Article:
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How does Harper Lee explore the themes of empathy and tolerance in Chapter 3 of To Kill a Mockingbird'?

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How does Harper Lee explore the themes of empathy and tolerance in Chapter 3? Empathy is the ability to understand someone by relating with what they are going through, and to ?put yourself in their shoes?; which is a principle we all find hard to do. Within ?To Kill a Mockingbird?, Harper Lee draws upon the themes of empathy and tolerance, throughout Chapter 3, which form one of the core messages within the novel. This is expressed through various scenes, such as the empathy Miss Caroline fails to reflect towards the children, the empathy we feel for both Walter Cunningham and Burris Ewell, and the empathy that Atticus teaches Scout to grasp as a life long lesson, where he explains the true meaning of seeing things from someone else?s perspective is to ?climb into his skin and walk around in it?. Within my essay, I will expand on these different forms of empathy expressed within the Chapter, and further highlight its significance towards the forthcoming events within the novel. The first sign of empathy is shown when Jem invites Walter Cunningham home to dinner, where he understands the background and difficulty that Walter faces, knowing he does not get a proper meal. ...read more.


In addition, Burris? impertinent attitude is conveyed through his responses to Miss Caroline, where he laughs rudely and angrily reacts to her suggestion to go home and wash after finding headlice in his hair. This is shown through the quote ?You ain?t sendin? me home, missus. I was on the verge of leavin?, I done my time for this year. Ain?t no snot-nosed slut of a schoolteacher ever born c?n make me do nothin?. Burris? offensive and disrespectful language towards his teacher highlights his upbringing to not have respect for authority. Although we may critisise Burris, we are then brought to sympathise with him when we learn about his troublesome background, shown through the quote ?Ain?t got no mother, and their paw?s right contentious?, highlighting that he doesn?t have a stable family to turn to, unlike Scout who similarly only has one father, nevertheless we learn about Atticus? caring and just upbringing for his children. This overall highlights how upbringing can have a major influence on a child?s life, and because of this we are able to understand the reasoning behind Burris? appearance and attitude. Empathy is also a key moral taught by Atticus to Scout, where he instills that if this can be understood and cultivated, it will enable her to ?get along a lot better with all kinds of folk?. ...read more.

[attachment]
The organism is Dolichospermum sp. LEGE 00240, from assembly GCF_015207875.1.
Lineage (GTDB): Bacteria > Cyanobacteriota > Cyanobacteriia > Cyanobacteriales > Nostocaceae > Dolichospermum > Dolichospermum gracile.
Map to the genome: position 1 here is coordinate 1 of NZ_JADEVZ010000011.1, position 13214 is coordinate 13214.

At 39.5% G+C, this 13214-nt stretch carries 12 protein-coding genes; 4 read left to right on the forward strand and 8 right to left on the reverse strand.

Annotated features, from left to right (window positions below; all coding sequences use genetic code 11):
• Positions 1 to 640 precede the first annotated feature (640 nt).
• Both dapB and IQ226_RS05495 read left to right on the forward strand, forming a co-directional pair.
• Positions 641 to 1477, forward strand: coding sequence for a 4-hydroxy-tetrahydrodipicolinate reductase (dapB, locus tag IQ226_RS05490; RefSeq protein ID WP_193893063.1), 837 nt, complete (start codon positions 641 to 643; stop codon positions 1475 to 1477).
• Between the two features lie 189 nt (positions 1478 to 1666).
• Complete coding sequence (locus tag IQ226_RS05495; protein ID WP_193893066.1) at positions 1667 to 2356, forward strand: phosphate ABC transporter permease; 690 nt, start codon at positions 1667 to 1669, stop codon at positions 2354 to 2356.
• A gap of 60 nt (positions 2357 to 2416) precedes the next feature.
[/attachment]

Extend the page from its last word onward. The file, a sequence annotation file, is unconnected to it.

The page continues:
We further see his empathy towards the Ewell?s when Scout judges and condemns Bob Ewell?s unlawful actions, where he states ?He?ll never change his ways. Are you going to take out your disapproval on his children?? This statement highlights Atticus? skilled way of understanding reasoning behind actions, where in this case, it is the empathy shown to Bob Ewell?s children?s decisions. Furthermore, by learning about the character of Atticus, we are able to empathise more with children like Burris Ewell, where his lack for a proper father explains his disrespectful character. Overall, Harper Lee introduces the importance of empathy within Chapter 3 within many ways, which is a significant theme that is maintained throughout the novel. Furthermore, it is not only a key principle that is necessary to be taught to children, just like Scout is taught by Atticus, but it is also taught to us to as an audience, no matter what age. We too learn the lesson of viewing the world through someone?s else?s eyes to fully understand them, effectively summed up within Atticus? quote; ?You never really understand a person until you consider things from his point of view, until you climb into his skin and walk around in it?. ...read more.

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